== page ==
Take the 2-minute tour ×
Mathematics Stack Exchange is a question and answer site for people studying math at any level and professionals in related fields. It's 100% free, no registration required.

$\def\ord{\operatorname{ord}}$I could not prove the following statement. Could you please help me?

Let $\ord_p a = p-1$. Show that for every $c∈\mathbb Z$, $\gcd(c,p)=1$, there exists $1≤i≤p-1$ such that $c≡a^i \pmod p$

share|improve this question
add comment

1 Answer

up vote 4 down vote accepted

Consider the numbers $a^1, a^2, a^3,\dots, a^{p-1}$. None of them is congruent to $0$ modulo $p$. For if $a^i$ is divisible by $p$, then so is $a$, contradicting the fact that $a^{p-1}\equiv 1\pmod{p}$.

Suppose there are two numbers $i$ and $j$, with $1\le i\lt j\le p-1$, such that $a^i\equiv a^j \pmod{p}$. Then $a^{j-i}\equiv 1\pmod{p}$. (This can be proved by cancellation, or more precisely by multiplying both sides by $b^i$, where $b$ is the inverse of $a$ modulo $p$.) Since $1\le j-i\lt p-1$, this contradicts the fact that $a$ has order $p-1$.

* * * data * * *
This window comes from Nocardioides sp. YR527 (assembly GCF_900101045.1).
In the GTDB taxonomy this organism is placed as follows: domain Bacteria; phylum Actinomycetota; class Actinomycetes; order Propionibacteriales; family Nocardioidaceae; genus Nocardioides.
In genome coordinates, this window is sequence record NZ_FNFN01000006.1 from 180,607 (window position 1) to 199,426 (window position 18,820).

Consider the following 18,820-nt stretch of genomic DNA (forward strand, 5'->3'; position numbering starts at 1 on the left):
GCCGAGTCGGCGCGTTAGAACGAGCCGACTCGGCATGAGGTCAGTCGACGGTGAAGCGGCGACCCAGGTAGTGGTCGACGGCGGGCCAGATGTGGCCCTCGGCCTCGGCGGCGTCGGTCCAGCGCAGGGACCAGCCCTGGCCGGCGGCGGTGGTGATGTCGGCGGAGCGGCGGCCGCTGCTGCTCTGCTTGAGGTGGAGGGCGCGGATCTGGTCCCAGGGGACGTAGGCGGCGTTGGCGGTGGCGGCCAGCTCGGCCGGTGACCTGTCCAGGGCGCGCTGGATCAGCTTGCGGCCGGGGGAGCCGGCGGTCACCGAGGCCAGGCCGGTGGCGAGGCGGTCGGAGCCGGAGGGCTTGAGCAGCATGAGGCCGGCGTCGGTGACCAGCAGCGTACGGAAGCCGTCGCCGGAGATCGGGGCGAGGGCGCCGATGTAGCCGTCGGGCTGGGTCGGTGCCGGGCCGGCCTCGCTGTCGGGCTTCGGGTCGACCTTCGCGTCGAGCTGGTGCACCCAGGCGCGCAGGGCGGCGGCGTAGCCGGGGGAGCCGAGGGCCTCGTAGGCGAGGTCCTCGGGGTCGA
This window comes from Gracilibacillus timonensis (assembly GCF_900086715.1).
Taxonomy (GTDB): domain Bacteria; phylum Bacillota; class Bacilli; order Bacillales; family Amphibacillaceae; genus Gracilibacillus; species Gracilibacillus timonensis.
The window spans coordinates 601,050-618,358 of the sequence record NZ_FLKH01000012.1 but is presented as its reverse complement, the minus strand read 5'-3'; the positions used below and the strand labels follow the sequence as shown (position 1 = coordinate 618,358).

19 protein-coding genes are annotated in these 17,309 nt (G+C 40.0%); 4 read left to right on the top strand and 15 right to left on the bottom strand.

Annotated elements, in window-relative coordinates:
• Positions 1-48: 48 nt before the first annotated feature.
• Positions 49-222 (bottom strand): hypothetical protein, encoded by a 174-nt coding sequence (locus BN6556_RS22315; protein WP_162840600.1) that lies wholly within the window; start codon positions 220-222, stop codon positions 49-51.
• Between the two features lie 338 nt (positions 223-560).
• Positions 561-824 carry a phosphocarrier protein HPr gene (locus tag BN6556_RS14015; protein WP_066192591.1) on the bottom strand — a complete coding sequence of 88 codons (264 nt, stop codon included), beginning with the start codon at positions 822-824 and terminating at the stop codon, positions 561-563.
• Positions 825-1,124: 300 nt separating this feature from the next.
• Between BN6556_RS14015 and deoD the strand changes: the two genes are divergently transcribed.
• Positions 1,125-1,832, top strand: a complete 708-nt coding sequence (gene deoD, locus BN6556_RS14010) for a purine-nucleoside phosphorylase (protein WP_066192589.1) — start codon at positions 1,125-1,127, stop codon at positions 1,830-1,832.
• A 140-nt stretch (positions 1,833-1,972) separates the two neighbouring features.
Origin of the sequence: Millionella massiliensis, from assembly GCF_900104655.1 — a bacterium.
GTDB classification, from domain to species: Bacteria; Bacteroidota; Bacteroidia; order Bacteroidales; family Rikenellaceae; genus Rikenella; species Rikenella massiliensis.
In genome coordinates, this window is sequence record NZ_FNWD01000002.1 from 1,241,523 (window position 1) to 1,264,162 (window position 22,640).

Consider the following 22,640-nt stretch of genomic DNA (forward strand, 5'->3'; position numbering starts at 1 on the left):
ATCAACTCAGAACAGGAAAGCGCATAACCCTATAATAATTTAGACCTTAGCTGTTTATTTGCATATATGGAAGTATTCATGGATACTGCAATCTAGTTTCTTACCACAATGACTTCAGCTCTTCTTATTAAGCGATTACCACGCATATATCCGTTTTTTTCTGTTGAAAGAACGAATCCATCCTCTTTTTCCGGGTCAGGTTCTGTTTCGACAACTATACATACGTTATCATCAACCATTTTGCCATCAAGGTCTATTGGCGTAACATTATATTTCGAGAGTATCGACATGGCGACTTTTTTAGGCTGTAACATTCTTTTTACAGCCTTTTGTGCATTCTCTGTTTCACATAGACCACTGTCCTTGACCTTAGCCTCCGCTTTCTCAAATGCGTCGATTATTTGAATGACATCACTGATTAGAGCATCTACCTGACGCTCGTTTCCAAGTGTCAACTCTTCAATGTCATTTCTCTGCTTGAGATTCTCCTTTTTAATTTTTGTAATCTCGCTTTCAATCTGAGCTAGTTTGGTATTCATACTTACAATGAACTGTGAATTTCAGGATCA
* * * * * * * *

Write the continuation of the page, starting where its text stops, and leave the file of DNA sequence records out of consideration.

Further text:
So all of our $a^i$ are distinct modulo $p$. That means that their remainders on division by $p$ take on $p-1$ distinct values. That means that the remainders travel, in some order, through all numbers from $1$ to $p-1$. It follows that for any $c\not\equiv 0\pmod{p}$, there is an $i$ with $1\le i\le p-1$ such that $a^i\equiv c\pmod{p}$.

share|improve this answer
    
Oops. Thanks for clarifying :P –  user1296727 Nov 13 '12 at 15:26
add comment

Your Answer

 
discard

By posting your answer, you agree to the privacy policy and terms of service.

Not the answer you're looking for? Browse other questions tagged or ask your own question.